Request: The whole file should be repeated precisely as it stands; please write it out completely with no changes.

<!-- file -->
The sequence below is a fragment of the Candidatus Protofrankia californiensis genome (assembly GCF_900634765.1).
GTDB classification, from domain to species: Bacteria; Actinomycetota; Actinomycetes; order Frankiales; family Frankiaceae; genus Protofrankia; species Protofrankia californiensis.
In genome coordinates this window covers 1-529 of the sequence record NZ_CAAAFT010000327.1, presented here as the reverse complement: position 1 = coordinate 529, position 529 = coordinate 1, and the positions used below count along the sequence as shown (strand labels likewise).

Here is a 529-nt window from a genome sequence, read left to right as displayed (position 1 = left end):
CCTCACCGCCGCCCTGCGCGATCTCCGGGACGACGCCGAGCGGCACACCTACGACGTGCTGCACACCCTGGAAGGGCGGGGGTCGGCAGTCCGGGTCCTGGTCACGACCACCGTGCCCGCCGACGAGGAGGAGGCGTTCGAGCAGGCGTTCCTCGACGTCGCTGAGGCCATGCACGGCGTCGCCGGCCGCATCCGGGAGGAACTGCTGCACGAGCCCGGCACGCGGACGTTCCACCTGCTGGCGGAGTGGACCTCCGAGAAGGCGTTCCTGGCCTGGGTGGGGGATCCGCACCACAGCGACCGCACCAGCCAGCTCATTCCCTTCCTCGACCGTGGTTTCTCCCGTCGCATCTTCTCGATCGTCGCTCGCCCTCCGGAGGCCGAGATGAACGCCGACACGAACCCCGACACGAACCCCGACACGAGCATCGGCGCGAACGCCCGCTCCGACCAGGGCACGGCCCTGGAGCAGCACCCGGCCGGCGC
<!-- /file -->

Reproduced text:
The sequence below is a fragment of the Candidatus Protofrankia californiensis genome (assembly GCF_900634765.1).
GTDB classification, from domain to species: Bacteria; Actinomycetota; Actinomycetes; order Frankiales; family Frankiaceae; genus Protofrankia; species Protofrankia californiensis.
In genome coordinates this window covers 1-529 of the sequence record NZ_CAAAFT010000327.1, presented here as the reverse complement: position 1 = coordinate 529, position 529 = coordinate 1, and the positions used below count along the sequence as shown (strand labels likewise).

Here is a 529-nt window from a genome sequence, read left to right as displayed (position 1 = left end):
CCTCACCGCCGCCCTGCGCGATCTCCGGGACGACGCCGAGCGGCACACCTACGACGTGCTGCACACCCTGGAAGGGCGGGGGTCGGCAGTCCGGGTCCTGGTCACGACCACCGTGCCCGCCGACGAGGAGGAGGCGTTCGAGCAGGCGTTCCTCGACGTCGCTGAGGCCATGCACGGCGTCGCCGGCCGCATCCGGGAGGAACTGCTGCACGAGCCCGGCACGCGGACGTTCCACCTGCTGGCGGAGTGGACCTCCGAGAAGGCGTTCCTGGCCTGGGTGGGGGATCCGCACCACAGCGACCGCACCAGCCAGCTCATTCCCTTCCTCGACCGTGGTTTCTCCCGTCGCATCTTCTCGATCGTCGCTCGCCCTCCGGAGGCCGAGATGAACGCCGACACGAACCCCGACACGAACCCCGACACGAGCATCGGCGCGAACGCCCGCTCCGACCAGGGCACGGCCCTGGAGCAGCACCCGGCCGGCGC